04 December 2012 | Eyes of the Mothman
I have to admit it: I have a soft spot for shows about UFOs, Bigfoot and other assorted nonsense. The good part it, I often like to yell at the television about now stupid all of it is and marvel at the gullibility of people. Still not sure what it really says about me.
Now bear in mind, I don't personally believe in any of this stuff, I just find it entertaining. (Although truth be told, the ghost ones are so ridiculous that they're not even in the guilty pleasure category anymore. People freaking themselves out in the dark with night vision equipment is utterly stupid, even by these low standards.) I do not believe in the chupacabra, the Jersey Devil or Mothman, but in the case of the latter, in "Eyes of the Mothman", we seem to have an entire town, Point Pleasant, West Virginia, that is defined by the Mothman story that climaxes with the collapse of the town's bridge in the 60s, resulting in the death of scores of people.
The filmmaker is sympathetic to the subject and the people he interviews, but to his credit, I'm not sure if he's a full-fledged believer trying to rationalize his belief, or just telling a story as judiciously as he can about a town's folklore. In some respects, it's all here: Indian curses, environmental pollution, a terrifying winged creature with glowing red eyes, men in black, hovering lights, encounters with strange persons, cigar-shaped craft and finally, a collapsed bridge. Seriously, this is all in there, but told in such a way that it seems to make sense even if you don't believe any of the conclusions. It is difficult to imagine that one town could be the center of so much weird activity, but I think (or hope) the filmmaker's goal is to show how modern folklore takes shape and becomes part of the local vernacular. The people in the film who claim to have encountered Mothman have no doubt about what they've seen, but what's fascinating is how people give structure to what they've experienced with other details: the men in black, did pollution from the old munitions center mutate something, are those lights just experimental aircraft, etc. This tends to remind me of the Roswell story, where the murkiness of certain events gets more elaborate with each telling until a coherent story emerges, even if it's one too fantastical to accept.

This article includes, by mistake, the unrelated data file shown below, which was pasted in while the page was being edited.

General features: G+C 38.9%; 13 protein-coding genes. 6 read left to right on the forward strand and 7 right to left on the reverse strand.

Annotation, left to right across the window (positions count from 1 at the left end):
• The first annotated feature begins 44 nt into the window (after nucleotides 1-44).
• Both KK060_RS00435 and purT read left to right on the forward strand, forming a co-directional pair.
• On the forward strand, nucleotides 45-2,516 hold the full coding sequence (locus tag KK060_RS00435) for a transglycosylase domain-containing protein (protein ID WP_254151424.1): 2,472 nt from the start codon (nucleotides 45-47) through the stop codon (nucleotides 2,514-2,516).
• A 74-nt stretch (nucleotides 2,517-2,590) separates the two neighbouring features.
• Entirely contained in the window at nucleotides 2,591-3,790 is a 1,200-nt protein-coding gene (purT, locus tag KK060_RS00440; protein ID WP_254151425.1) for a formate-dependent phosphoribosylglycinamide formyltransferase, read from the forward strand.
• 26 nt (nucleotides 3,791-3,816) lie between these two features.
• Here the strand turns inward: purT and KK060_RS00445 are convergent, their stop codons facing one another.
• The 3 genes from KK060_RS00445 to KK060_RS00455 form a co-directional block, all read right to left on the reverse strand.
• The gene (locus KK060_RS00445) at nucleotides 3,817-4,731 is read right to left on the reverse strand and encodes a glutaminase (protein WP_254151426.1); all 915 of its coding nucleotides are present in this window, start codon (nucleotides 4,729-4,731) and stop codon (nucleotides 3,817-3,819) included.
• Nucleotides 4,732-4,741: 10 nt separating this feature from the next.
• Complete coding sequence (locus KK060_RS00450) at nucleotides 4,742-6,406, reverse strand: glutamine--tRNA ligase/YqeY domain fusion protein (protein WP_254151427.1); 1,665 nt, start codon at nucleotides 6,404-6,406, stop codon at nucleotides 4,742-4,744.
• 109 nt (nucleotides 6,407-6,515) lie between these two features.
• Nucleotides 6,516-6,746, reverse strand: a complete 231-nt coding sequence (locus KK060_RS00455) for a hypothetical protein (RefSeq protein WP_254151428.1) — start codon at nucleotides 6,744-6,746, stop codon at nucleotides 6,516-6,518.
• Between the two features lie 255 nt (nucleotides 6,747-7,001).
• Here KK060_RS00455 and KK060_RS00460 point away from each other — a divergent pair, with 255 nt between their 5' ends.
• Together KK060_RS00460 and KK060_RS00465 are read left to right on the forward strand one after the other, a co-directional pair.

"Eyes of the Mothman" is available on Netflix.